Salazar OKs Cape Cod Wind Farm

Video courtesy of NECN

BOSTON — The Obama administration has approved what would be the nation’s first offshore wind farm, off Cape Cod, inching the U.S. closer to harvesting an untapped domestic energy source — the steady breezes blowing along its vast coasts.

U.S. Interior Secretary Ken Salazar announced his decision Wednesday at the State House in Boston, clearing the way for a 130-turbine wind farm in Nantucket Sound. Cape Wind was in its ninth year of federal review, and Salazar stepped in early this year to bring what he called much-needed resolution to the bitterly contested proposal.

“We are beginning a new direction in our nation’s energy future,” Salazar said.

Ian Bowles, Massachusetts secretary of Energy and Environmental Affairs, told WBUR that the construction of the wind turbines would start sometime next year.

But members of the Aquinnah Wampanoag Tribe of Martha’s Vineyard have vowed to sue to stop Cape Wind from being built, saying it would interfere with sacred rituals and desecrate tribal burial sites. Others opposed to the project on environmental grounds also have said they’ll sue.

Audra Parker, president of the Alliance to Protect Nantucket Sound, told WBUR that Salazar’s decision was based on politics, not concern for the environment or historical significance.

“The fight is far from over and will ultimately be settled in court based on facts, not on politics,” Parker said.

Salazar said he understood those concerns but had to weigh them against the nation’s need for new renewable sources of energy.

“This is the final decision of the United States of America,” he said. “We are very confident we will be able to uphold the decision against legal challenges.”

Bowles too dismissed the prospects for those looking to sue to halt the project.

“Well, (with) due respect to the opponents of the project, we’ve had seven lawsuits on state-level decisions already and those are now pending at the state Supreme Court,” Bowles said. “So unfortunately, I think litigation has already been the case and I don’t expect major change.”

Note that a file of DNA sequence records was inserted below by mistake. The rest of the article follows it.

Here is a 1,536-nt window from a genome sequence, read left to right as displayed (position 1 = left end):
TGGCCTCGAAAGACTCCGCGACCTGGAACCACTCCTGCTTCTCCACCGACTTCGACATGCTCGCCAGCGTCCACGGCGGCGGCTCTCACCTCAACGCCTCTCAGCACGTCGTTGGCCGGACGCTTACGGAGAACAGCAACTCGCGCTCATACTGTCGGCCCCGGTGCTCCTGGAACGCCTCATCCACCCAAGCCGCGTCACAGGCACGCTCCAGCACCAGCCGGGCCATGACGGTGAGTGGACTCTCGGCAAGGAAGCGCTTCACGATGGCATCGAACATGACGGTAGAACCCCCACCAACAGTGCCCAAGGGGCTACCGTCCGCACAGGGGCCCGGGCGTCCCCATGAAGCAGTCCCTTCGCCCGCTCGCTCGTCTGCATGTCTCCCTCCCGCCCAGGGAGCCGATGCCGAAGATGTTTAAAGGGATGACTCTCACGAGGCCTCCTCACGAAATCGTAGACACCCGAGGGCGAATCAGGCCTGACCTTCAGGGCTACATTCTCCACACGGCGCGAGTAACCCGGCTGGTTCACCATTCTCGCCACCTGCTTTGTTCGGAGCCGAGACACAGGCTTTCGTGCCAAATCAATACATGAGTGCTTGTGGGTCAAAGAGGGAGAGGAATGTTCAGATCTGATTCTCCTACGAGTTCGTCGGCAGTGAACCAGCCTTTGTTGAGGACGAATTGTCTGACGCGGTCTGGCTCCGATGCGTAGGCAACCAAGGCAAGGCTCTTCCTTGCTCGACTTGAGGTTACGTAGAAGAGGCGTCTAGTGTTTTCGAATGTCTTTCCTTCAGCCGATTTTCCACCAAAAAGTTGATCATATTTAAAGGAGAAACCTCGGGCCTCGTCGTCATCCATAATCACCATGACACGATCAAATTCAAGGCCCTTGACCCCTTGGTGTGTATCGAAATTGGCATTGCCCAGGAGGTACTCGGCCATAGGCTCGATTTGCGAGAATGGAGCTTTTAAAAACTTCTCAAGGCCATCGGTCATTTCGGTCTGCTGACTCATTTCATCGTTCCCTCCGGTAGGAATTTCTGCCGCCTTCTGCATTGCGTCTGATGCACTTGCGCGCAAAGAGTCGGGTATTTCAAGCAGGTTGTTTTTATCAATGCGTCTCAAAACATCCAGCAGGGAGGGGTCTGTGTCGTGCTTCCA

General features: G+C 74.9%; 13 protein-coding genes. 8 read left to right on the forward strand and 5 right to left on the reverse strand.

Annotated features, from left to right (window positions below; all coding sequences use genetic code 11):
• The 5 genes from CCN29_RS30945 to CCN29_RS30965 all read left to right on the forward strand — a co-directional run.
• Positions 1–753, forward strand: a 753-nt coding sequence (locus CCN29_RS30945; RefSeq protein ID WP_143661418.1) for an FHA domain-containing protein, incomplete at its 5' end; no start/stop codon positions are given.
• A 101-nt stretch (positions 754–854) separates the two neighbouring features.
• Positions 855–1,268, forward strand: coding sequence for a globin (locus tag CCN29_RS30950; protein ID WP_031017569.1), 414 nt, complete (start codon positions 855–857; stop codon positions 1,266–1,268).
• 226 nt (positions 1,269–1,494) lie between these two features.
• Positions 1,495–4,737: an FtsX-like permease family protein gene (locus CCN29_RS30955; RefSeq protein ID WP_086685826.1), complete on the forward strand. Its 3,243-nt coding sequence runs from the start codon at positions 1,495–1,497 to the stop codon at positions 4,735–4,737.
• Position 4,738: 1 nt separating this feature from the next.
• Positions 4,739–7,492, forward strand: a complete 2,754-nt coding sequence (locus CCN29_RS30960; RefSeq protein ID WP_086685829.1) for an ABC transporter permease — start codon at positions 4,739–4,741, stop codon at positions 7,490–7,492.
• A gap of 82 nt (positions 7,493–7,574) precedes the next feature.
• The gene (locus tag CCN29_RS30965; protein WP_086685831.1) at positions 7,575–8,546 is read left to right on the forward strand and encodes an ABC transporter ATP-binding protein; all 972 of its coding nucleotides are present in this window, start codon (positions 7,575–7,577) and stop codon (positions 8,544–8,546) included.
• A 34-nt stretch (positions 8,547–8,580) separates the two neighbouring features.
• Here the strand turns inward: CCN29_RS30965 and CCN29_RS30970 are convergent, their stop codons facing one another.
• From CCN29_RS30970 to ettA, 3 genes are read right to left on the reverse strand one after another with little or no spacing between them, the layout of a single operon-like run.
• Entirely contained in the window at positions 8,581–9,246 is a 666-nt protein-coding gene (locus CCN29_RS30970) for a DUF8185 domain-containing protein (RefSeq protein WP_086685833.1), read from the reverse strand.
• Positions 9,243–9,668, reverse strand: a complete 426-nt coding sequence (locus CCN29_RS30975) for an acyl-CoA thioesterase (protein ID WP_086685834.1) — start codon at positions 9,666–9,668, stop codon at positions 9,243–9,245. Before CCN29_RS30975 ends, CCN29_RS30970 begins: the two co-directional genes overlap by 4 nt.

Cape Wind says it can generate power by 2012 and aims to eventually supply three-quarters of the power on Cape Cod, which has about 225,000 residents. Cape Wind officials say it will provide green jobs and a reliable domestic energy source, while offshore wind advocates are hoping it can jump-start the U.S. industry.

America’s onshore wind industry is the world’s largest, but higher upfront costs, tougher technological challenges and environmental concerns have held back the development of offshore wind farms.

A map view of the proposed Cape Wind site (Jesse Costa/WBUR) (Click to enlarge)

Denmark installed the world’s first offshore wind turbine 20 years ago. China has built its first commercial wind farm off Shanghai and plans several other projects.

The U.S. Department of Energy envisions offshore wind farms accounting for 4 percent of the country’s electric generating capacity by 2030.

Major U.S. proposals include a project in Texas state waters, but most are concentrated along the East Coast north of Maryland, including projects in Delaware and New Jersey.

Gov. Deval Patrick has been an enthusiastic backer of Cape Wind, pushing it as key to the state’s efforts to increase its use of renewable energy. The lead federal agency reviewing the project, the Minerals Management Service, issued a report last year saying the project posed no major environmental problems.

Critics say the project endangers wildlife and air and sea traffic, while marring historic vistas. The late Sen. Edward Kennedy fought Cape Wind, calling it a special interest giveaway. The wind farm would be visible from the Kennedy family compound in Hyannisport.

Listen: Sec. Salazar On His Decision


Democrat U.S. Rep. William Delahunt, who represents Cape Cod, said allowing the project to move forward will open “a new chapter of legal battles and potential setbacks” for the wind power industry.

“Cape Wind is the first offshore wind farm to be built in the wrong place, in the wrong way, stimulating the wrong economies,” Delahunt said Wednesday.

Listen: Gov. Patrick Lauds The Approval


Home to some of the best-known beaches in the Northeast, Cape Cod has long been a destination for summer vacations and is famous for its small towns and homes in its namesake architectural style.

The project is about five miles off Cape Cod at its closest proximity to land and 14 miles off Nantucket at the greatest distance. According to visual simulations done for Cape Wind, on a clear day the turbines would be about a half-inch tall on the horizon at the nearest point and appear as specks from Nantucket.